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Lyric Opera’s Fair Lady is most fair indeed

There's no need to worry about the company’s staging of Lerner and Loewe's classic musical.

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More and more operas are adding Broadway classics to their repertoire, in part to try to attract younger (merely middle-aged) audiences. Lyric Opera has in recent years used a classic musical to close its season, with quite a bit of success. According to Lyric's website, its 2014 production of The Sound of Music sold the most tickets of any show in its history—71,074 tickets over 30 performances. So I suppose the idea is here to stay.

My fear was that the opera's production of Allen Jay Lerner and Frederick Loewe's musical My Fair Lady would be packed with big-lunged singers who'd crush its charm and spirit (see, e.g., the weighted-down 1984 Deutsche Grammophon recording of West Side Story with Kiri Te Kanawa, Jessye Norman, José Carreras, and Tatiana Troyanos and conducted by Leonard Bernstein).

I needn't have worried. This show is a good fit for Lyric. And in hindsight I see there are many reasons for this. For one, the show already has impeccable high-brow credentials: it's a faithful adaption of George Bernard Shaw's 1913 social comedy Pygmalion and the screenplay Shaw penned for Gabriel Pascal's 1938 movie version. In adapting Shaw's original, about a gentleman phonetician, Henry Higgins, who on a bet teaches a cockney flower seller, Eliza Doolittle, to talk and act like a lady, Lerner wisely left most of the original dialogue and story intact. For another, Lerner and Loewe's witty, intelligent, elegant score can hold its own alongside the best operas in the repertoire.

My Fair Lady is very durable. Low budget, no budget, it still flies and sings. But rarely does it soar the way it does at Lyric. And that is all the doing of director Robert Carsen and his team. Carsen directed the original production of this particular version for the Paris-based Théâtre du Châtelet in 2010. The Chicago revival is staged by Olivier Fredj, who worked with Carsen on the original. If you peruse videos of the show on YouTube, you'll see that Fredj has re-created it with loving attention to detail. (He previously directed a revival of Carsen's My Fair Lady at the Mariinksy Theatre in Saint Petersburg, Russia, in 2012.)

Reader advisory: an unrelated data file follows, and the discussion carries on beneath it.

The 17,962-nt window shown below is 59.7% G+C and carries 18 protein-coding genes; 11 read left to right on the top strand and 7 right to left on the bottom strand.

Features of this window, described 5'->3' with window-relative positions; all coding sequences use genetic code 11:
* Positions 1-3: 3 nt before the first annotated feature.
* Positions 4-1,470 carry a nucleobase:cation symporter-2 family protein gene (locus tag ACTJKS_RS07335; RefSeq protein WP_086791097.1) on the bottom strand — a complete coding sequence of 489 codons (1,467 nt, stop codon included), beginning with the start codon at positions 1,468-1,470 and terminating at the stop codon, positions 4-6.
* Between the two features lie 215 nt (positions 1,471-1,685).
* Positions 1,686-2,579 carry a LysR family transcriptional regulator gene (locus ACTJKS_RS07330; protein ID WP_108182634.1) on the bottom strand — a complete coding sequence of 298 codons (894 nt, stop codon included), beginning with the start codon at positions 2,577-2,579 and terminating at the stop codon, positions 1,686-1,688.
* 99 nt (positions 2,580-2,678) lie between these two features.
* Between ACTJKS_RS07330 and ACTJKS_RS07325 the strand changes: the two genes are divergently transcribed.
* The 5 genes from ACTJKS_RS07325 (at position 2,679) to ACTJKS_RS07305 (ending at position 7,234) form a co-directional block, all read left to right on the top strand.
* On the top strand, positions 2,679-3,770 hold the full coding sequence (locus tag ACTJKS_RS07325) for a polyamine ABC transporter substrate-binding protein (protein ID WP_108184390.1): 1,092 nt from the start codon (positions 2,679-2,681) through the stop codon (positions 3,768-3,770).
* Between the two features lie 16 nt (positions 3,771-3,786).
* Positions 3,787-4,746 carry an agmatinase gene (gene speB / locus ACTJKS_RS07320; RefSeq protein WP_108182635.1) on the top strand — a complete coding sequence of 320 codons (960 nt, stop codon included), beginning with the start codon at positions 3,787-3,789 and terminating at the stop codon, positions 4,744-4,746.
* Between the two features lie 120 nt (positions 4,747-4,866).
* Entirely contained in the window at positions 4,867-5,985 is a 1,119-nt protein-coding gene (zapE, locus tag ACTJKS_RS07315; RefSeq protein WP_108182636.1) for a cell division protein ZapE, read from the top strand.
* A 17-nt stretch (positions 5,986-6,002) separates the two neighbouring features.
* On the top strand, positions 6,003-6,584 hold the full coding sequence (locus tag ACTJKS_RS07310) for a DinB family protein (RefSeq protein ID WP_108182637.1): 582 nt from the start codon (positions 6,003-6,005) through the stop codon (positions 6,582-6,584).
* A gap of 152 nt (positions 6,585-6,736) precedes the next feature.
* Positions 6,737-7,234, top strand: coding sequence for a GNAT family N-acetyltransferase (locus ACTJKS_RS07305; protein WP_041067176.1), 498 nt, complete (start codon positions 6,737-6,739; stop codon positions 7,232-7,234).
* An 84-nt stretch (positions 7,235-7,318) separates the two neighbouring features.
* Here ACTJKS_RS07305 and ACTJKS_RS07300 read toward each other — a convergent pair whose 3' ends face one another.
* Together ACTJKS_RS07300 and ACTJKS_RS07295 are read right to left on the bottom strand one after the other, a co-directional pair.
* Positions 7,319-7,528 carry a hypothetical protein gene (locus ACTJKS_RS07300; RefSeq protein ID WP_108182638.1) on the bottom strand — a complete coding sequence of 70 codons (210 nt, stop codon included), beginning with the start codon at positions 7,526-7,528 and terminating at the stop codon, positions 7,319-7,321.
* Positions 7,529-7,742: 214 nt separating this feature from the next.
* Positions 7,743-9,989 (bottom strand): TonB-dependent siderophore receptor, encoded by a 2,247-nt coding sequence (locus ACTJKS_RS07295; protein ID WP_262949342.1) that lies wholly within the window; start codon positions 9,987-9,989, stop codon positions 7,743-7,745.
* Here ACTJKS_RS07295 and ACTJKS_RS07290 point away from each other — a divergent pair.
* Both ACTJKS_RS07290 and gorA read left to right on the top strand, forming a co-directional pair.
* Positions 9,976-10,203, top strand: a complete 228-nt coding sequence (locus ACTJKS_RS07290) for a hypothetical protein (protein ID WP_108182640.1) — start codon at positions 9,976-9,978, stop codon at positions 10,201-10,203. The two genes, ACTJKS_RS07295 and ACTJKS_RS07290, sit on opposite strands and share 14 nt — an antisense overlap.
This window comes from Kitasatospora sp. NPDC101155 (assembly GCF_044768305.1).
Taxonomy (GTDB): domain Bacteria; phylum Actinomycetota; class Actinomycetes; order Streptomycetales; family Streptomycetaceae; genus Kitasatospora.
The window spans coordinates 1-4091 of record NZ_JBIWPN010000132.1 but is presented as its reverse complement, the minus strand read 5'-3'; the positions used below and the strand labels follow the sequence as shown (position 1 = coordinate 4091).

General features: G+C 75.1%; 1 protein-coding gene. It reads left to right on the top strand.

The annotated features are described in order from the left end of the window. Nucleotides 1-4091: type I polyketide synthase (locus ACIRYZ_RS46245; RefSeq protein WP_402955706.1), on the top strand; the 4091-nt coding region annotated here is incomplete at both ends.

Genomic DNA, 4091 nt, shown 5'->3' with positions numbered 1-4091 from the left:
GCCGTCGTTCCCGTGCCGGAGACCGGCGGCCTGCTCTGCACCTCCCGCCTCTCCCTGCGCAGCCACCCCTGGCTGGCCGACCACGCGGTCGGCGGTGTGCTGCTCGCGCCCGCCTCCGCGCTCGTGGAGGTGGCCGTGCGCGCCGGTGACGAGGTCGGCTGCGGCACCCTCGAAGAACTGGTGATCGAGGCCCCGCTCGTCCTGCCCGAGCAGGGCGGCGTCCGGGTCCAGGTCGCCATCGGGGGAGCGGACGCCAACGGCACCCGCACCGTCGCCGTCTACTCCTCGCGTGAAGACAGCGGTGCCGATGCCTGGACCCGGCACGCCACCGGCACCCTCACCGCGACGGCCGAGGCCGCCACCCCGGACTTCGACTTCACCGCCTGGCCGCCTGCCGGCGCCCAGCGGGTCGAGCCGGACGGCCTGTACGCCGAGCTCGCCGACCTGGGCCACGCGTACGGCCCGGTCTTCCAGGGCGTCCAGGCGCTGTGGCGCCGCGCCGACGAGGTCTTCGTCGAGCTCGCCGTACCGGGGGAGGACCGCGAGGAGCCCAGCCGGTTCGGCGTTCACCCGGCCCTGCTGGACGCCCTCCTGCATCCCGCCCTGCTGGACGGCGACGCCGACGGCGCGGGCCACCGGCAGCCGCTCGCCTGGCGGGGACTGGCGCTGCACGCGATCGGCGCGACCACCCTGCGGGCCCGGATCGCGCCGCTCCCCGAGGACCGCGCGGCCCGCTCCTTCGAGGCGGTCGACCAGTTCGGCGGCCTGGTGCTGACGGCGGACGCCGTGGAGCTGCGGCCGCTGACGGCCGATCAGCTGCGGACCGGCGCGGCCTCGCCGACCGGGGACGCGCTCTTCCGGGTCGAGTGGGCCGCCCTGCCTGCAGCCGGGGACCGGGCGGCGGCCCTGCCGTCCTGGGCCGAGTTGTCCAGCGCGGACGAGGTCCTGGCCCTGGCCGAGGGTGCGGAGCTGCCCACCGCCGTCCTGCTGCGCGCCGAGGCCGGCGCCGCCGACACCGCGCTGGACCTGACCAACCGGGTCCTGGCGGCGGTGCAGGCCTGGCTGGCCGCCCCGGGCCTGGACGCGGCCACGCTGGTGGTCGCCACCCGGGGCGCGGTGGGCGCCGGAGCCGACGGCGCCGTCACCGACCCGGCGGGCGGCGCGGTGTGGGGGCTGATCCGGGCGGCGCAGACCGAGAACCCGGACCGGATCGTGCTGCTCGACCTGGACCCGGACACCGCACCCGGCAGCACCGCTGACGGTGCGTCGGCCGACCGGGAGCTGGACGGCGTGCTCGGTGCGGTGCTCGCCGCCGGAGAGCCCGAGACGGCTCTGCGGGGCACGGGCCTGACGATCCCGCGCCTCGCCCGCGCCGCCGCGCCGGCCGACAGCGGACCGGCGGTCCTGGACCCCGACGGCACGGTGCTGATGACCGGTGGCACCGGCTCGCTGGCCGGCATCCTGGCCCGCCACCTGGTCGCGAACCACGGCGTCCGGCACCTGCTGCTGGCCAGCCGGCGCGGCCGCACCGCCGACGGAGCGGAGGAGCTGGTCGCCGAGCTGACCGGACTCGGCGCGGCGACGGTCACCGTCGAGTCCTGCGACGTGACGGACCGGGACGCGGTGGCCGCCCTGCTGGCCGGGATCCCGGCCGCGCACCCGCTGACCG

Fredj's production combines the work of a fair number of artists from the Théâtre du Châtelet (among them choreographer Lynne Page and costume designer Anthony Powell) and a cast full of fine actor-singers, led by Richard E. Grant as Professor Higgins and Lisa O'Hare as Eliza Doolittle. The sets and costumes at Lyric are always amazing, but rarely are they as tightly tied into the story being told as they are here—they're no mere eye candy. For example, the scenes set in and around Covent Garden comment on the social distance between Higgins's posh set and the down-and-out world of the cockneys. The addition of a replica of Brâncuşi's 1923 sculpture Bird in Space to the decor of Mrs. Higgins's flat, though anachronistic (the story is set roughly ten years before the sculpture), is a sly comment on how avant-garde both mother and son are.

But the casting is what sends this show into the stratosphere. Grant and O'Hare own the roles of Higgins and Doolittle; other, better-known performers may have played them before—Rex Harrison, Julie Andrews, Audrey Hepburn—but from the moment they enter we forget the others. The show is also dotted with many wonderful supporting roles. Helen Carey is spot-on as Henry Higgins's acid-tongued mother. And Cindy Gold constantly finds big laughs in the understated comic lines Shaw penned for Higgins's housekeeper, Mrs. Pearce.

The Lyric production, which runs through May 21, is as true to the Broadway spirit of the 1956 hit as any revival could be: well paced, well acted, a feast for the eyes and the ears—and even for the brain. Far from smothering the show with operatic excess, the considerable resources of Chicago's premier opera company have been used to full advantage to deliver a total theatrical experience.  v

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